A highlight of the Korean trip was the dedication service of the Katie Prayer and Mission House, named for the late missionary Katie Kim whom Rebekah discipled, and the inaugural worship service of Providence Baptist Church in Goesan.
Pastor Um has continued Antioch’s commitments to both the Cooperative Program of funding Southern Baptist missions and ministry, as well as missions led and funded individually by Antioch. The $30,000 the church gave to the CP in 2015, 5.5 percent of undesignated receipts, placed the church third in the state in CP contributions, according to SBC records.
“Our church’s goal for CP giving is this: as much as possible. Missions and evangelism, including CP, comprise the largest portion of our church’s budget, by a significant margin,” Um told BP. “We don’t own a church building and we don’t have any full-time staff. We spend our money for God’s Kingdom purpose, because where our treasure is, our heart will be also.”
Um and Antioch’s entire staff are bivocational, he said. For a few years, 2010-2014, Antioch’s CP giving dwindled to between 2.7 percent and 0.5 percent of undesignated receipts, as Antioch’s budget was strained to care for their missionaries, Um told BP.
“During those five years of decline … we were spending $600,000 a year to support 100 missionaries (including children) around the world. It was a strain on our budget,” Um said. “We’ve always believed in fully supporting our own mission work, as well as contributing to the CP. The mission churches eventually mature and become self-funding, as missionaries get jobs locally.”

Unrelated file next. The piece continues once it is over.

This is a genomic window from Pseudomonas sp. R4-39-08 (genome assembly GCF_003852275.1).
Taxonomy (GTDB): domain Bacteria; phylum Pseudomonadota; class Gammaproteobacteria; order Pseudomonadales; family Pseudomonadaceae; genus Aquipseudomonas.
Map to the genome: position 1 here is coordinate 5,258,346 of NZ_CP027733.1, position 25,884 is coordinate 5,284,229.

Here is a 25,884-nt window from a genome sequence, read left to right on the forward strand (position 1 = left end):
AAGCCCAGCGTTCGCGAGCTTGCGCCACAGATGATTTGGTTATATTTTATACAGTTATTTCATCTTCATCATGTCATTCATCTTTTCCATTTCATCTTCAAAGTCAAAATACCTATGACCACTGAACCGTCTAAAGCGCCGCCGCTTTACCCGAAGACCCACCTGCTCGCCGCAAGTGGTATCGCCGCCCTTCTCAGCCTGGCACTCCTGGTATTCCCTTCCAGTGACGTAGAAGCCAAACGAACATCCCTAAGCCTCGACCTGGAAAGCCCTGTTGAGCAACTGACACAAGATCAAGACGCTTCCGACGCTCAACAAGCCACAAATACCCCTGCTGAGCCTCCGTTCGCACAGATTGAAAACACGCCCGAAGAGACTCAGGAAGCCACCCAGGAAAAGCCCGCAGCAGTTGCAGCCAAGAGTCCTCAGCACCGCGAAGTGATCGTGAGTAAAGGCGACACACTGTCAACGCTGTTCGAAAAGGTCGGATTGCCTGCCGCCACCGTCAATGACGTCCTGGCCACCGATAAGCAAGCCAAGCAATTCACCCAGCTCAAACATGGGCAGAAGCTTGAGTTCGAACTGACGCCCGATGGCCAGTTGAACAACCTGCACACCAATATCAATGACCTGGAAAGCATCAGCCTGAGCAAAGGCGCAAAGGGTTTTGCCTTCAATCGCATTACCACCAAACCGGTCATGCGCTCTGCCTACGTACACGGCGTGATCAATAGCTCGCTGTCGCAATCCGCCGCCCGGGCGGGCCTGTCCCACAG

The latest trip to Korea coincided with the 50th anniversary of Paul Kim’s first arrival in the U.S. as an unsaved 19-year-old in 1967, when he joined other family members in Hawaii. He accepted Christ in August, 1968 during a 30-day furlough in Hilo, Hawaii, Kim said, while serving two years in the U.S. Army during the Vietnam War.
“I felt God’s call [to] the Gospel ministry in my senior year in college at the University of Hawaii at Hilo in 1973,” Paul Kim said. He earned a master of divinity degree from SWBTS and was ordained for Gospel ministry by the late W.A. Criswell, then pastor of First Baptist Church of Dallas.
Paul Kim’s commitment to international missions included 10 years as an International Mission Board trustee, when he visited and encouraged Southern Baptist missionaries in more than 40 countries.
“I believe the church ought to obey the Great Commission in making disciples for church growth, whom the Lord has promised,” he said, citing Matthew 28:16-20, and 1 Corinthians 3:6-8. “A pastor ought to lead his congregation on missions with God by example, to plant multiple churches overseas to fulfill the Great Commission.”